"An automated account that is properly identified and labeled can provide many legitimate services and functions," explains David Carroll, an associate professor of media design at the New School in New York.


But bots can also be used to commit fraud and identity theft and to carry out misinformation campaigns. According to Carroll, an intermediate-level web programmer is capable of building a "botnet," in which a legion of bots can be controlled and coordinated. "Scripts are available that automate the creation of Twitter accounts to populate a botnet," he explains. "Labor is involved in creating imposter accounts, which can involve social media identity theft where innocent users have their names, photos, and personal details stolen for use on illegitimate accounts." For those who want to outsource the job, Carroll says that pre-built botnets are available on the dark web.


The Fix?

What's the solution to the bot problem? Detection programs such as Indiana University's Botometer can scrutinize a Twitter account's activity in an effort to determine whether it's an actual person or a bot.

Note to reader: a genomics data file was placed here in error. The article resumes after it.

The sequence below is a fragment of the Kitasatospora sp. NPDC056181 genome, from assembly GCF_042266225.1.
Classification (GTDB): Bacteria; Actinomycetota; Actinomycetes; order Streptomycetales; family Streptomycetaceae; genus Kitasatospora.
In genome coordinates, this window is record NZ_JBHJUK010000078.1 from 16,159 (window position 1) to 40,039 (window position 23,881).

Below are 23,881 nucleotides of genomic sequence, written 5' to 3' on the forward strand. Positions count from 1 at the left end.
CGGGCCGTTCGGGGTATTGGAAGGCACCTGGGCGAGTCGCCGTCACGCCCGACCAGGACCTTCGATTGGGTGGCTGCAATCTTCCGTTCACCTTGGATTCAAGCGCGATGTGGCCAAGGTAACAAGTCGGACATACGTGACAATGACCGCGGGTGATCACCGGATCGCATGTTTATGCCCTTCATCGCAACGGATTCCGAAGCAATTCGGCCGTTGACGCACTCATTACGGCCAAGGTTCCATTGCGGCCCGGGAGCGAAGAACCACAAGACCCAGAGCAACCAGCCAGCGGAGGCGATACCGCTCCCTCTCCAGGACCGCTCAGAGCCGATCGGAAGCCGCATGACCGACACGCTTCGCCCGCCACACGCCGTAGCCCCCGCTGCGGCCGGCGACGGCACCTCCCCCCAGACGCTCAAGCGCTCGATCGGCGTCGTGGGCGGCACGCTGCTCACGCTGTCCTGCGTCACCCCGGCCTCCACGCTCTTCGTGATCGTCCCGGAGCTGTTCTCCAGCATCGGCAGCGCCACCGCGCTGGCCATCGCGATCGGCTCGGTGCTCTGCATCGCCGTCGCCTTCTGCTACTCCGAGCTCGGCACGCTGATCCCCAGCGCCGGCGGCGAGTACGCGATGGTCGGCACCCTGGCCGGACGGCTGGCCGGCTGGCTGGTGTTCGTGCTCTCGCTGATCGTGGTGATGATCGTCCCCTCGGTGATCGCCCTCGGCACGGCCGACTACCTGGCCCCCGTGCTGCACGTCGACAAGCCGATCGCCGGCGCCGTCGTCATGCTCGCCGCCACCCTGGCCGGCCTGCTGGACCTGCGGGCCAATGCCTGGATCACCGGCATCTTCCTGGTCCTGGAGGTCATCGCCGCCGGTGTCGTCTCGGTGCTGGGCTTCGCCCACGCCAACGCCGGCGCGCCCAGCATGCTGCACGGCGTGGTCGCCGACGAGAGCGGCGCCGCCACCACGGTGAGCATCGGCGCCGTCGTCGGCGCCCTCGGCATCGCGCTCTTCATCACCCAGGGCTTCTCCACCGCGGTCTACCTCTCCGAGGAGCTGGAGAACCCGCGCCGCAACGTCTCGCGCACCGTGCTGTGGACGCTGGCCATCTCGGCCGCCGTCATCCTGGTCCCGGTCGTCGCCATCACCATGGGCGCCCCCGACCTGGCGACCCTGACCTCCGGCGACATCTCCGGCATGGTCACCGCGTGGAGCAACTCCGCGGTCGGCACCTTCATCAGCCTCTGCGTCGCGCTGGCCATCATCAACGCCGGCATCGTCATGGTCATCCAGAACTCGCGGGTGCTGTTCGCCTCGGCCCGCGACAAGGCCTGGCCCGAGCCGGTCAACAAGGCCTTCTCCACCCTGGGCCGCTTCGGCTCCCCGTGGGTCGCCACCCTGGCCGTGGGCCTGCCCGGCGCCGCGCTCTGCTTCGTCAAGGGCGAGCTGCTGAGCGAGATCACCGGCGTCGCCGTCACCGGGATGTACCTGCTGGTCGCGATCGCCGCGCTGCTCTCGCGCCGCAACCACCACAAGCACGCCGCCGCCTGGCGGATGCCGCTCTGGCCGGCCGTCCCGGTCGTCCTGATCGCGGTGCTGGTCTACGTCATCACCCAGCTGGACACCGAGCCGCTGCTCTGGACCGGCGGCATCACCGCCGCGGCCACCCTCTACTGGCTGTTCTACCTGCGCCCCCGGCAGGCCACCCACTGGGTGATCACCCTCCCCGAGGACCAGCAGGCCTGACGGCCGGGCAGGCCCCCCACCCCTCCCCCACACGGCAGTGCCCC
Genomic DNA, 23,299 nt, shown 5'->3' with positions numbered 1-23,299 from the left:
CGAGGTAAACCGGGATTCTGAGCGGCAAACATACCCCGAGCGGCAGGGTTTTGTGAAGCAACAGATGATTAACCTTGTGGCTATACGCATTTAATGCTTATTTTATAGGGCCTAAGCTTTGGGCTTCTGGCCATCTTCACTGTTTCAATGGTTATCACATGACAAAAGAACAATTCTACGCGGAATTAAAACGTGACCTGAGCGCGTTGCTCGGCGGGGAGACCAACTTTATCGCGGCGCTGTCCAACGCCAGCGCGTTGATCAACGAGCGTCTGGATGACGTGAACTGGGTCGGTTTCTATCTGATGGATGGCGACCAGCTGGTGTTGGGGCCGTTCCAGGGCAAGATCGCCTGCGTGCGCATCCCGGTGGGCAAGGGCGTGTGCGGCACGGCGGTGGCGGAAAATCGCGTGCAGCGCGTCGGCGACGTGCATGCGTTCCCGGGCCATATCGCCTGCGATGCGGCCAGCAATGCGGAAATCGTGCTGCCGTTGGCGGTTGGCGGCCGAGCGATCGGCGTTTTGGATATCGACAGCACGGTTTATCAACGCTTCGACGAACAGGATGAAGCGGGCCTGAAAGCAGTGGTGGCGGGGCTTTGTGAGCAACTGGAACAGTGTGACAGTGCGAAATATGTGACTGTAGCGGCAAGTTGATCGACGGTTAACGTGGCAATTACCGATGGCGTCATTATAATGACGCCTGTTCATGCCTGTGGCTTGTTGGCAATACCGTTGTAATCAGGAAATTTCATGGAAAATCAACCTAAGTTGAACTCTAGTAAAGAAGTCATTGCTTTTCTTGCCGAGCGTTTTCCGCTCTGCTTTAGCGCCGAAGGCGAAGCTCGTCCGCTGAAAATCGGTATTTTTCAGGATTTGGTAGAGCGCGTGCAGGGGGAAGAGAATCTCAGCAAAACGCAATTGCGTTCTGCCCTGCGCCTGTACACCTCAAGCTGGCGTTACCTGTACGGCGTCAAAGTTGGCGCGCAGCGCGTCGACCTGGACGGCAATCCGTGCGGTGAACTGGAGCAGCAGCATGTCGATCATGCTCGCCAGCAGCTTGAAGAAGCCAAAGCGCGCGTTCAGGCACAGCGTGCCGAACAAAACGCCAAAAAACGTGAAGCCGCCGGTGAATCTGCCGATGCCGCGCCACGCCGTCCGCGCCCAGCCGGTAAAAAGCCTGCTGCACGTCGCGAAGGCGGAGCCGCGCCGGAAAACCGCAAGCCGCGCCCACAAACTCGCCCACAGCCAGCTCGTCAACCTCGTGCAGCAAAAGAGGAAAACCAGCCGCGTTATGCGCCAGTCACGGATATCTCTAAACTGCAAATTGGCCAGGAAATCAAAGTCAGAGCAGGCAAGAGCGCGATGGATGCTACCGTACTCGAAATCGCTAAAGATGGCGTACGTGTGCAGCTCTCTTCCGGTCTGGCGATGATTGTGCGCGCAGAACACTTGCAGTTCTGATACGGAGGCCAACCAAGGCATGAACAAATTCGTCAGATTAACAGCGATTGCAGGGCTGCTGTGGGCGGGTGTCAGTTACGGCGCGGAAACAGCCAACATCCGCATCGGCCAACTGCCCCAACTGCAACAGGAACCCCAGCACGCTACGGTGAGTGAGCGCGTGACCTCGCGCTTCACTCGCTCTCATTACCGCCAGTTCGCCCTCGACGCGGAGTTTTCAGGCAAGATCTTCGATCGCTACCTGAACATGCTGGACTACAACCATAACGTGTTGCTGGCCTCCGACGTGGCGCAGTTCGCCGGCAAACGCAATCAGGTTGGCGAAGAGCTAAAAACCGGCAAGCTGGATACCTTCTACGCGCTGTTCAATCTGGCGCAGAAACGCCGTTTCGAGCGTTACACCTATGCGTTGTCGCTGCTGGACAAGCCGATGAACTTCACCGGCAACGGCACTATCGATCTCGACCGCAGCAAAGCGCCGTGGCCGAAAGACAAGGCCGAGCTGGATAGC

"Because bots are automated, they generate a recognizable pattern in their meta-data, especially when compared against human accounts," Carroll says. "Researchers have discovered signals such as account creation date, volume and rate of activity, and analysis of duplicate content across accounts that provide clues toward detecting bots."


"Harmful bots should be banned," Ferrara says. "Bot accounts in general should be labeled as such, similarly to what already happens with sponsored content on Twitter."

Gregory Maus, an Indiana University graduate student who has studied bots extensively, said in an email that Twitter's countermeasures have proven surprisingly effective so far, wiping out 90 percent of the 450,000 mercenary bots that his research group was tracking.

"We're glad that they're taking these steps thus far and hope that they keep it up, but I'm uncertain whether they will sustain the focus," Maus says. "Twitter (and other platforms) has had crackdowns before with short-term effects, but some of the bots may creep back in if they don't maintain their efforts."